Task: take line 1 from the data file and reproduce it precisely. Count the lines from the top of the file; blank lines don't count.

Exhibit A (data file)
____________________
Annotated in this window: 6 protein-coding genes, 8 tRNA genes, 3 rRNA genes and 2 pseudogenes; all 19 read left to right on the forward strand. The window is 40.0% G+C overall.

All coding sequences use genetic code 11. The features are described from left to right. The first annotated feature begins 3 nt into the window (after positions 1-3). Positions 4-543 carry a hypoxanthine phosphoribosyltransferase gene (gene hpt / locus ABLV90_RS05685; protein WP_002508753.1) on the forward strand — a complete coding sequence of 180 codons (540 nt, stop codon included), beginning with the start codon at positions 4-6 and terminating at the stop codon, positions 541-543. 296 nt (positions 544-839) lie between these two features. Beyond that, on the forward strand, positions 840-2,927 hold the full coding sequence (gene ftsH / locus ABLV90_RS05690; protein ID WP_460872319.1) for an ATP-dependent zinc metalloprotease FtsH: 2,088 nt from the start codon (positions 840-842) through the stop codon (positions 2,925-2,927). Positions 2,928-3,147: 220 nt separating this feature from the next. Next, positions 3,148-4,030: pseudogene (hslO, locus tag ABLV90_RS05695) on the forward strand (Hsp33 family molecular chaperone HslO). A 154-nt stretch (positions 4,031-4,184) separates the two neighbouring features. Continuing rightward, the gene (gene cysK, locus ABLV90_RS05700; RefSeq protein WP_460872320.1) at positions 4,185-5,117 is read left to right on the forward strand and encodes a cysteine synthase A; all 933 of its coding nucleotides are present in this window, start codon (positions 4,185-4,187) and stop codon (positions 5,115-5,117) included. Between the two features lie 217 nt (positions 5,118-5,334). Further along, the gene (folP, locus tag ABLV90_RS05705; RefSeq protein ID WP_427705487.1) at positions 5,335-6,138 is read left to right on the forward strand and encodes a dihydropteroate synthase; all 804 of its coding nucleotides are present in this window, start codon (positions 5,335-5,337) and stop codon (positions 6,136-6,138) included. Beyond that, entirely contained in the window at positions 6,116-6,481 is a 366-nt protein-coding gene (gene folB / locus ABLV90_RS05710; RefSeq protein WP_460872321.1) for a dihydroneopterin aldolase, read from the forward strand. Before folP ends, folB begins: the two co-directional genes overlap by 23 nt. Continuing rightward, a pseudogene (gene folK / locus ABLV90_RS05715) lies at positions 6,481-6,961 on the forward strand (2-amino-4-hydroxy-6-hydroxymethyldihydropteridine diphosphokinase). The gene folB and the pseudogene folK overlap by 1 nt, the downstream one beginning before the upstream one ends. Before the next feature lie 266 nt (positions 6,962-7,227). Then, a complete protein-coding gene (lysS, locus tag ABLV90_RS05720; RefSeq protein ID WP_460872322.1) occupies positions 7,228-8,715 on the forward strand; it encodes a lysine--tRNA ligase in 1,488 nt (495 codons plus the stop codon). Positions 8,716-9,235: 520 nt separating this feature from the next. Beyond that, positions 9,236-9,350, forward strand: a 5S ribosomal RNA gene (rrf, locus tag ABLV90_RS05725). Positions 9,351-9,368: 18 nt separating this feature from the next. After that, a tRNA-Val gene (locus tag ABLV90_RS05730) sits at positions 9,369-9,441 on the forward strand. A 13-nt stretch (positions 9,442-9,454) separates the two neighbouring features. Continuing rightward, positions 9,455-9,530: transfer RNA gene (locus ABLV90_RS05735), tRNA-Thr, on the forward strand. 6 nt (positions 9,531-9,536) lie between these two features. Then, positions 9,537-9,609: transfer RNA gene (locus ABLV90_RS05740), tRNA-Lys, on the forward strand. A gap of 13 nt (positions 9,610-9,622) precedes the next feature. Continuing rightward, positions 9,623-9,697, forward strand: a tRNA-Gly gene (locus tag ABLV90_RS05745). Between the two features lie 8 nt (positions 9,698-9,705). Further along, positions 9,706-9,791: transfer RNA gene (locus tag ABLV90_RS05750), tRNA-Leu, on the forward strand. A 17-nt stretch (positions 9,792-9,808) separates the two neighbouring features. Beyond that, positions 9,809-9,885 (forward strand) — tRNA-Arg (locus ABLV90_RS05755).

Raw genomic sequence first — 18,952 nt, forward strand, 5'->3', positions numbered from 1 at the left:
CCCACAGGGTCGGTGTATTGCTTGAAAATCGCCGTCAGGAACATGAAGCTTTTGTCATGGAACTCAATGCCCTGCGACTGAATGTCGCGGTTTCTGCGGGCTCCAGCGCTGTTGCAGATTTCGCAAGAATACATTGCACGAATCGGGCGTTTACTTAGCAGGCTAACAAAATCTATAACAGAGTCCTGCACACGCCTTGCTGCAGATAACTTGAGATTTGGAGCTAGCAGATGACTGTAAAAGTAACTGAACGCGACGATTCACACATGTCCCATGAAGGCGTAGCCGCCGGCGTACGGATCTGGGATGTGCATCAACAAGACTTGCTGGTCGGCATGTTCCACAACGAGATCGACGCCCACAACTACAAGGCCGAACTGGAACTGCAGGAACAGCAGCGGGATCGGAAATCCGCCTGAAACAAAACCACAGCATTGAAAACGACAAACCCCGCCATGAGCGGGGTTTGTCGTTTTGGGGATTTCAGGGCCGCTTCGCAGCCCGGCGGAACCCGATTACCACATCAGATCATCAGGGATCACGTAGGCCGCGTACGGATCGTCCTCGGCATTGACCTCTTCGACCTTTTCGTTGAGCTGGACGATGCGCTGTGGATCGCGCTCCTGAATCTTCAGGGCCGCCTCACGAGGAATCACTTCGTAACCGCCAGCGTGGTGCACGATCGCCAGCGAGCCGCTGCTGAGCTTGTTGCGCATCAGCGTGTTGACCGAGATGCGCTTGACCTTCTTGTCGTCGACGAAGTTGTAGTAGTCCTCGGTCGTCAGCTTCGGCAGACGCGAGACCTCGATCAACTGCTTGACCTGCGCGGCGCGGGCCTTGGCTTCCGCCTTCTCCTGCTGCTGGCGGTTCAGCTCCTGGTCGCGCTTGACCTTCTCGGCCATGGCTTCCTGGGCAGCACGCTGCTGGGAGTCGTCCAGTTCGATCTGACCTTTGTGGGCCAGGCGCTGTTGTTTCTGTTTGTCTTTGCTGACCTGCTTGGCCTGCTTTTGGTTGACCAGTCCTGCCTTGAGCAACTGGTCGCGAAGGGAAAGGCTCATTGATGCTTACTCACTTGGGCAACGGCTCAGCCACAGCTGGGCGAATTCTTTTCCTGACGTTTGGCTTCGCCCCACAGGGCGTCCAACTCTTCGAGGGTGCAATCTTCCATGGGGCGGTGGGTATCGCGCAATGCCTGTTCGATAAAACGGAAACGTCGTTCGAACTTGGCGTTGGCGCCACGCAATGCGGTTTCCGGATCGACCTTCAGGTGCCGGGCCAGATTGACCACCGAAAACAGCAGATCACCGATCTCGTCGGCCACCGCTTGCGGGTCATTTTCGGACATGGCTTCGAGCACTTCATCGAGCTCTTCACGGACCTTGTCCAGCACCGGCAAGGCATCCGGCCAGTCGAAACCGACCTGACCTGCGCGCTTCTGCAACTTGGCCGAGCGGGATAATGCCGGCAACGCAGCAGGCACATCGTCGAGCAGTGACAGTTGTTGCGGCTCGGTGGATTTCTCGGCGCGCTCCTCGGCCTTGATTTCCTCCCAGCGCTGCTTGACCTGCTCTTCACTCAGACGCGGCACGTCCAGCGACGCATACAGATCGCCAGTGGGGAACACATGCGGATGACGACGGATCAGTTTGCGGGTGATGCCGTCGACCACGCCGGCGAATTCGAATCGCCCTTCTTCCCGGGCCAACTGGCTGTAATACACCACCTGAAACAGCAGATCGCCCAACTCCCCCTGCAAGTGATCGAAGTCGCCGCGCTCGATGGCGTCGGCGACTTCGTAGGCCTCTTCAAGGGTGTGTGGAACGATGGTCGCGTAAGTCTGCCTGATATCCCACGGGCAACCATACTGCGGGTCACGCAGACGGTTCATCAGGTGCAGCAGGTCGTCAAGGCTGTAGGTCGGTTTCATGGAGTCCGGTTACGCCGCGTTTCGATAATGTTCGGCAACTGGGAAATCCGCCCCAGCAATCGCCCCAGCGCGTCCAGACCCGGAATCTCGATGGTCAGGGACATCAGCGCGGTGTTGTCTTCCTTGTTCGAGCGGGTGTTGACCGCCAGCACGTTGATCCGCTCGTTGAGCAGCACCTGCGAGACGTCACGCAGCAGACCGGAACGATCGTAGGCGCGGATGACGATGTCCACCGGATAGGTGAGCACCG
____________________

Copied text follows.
Annotated in this window: 6 protein-coding genes, 8 tRNA genes, 3 rRNA genes and 2 pseudogenes; all 19 read left to right on the forward strand. The window is 40.0% G+C overall.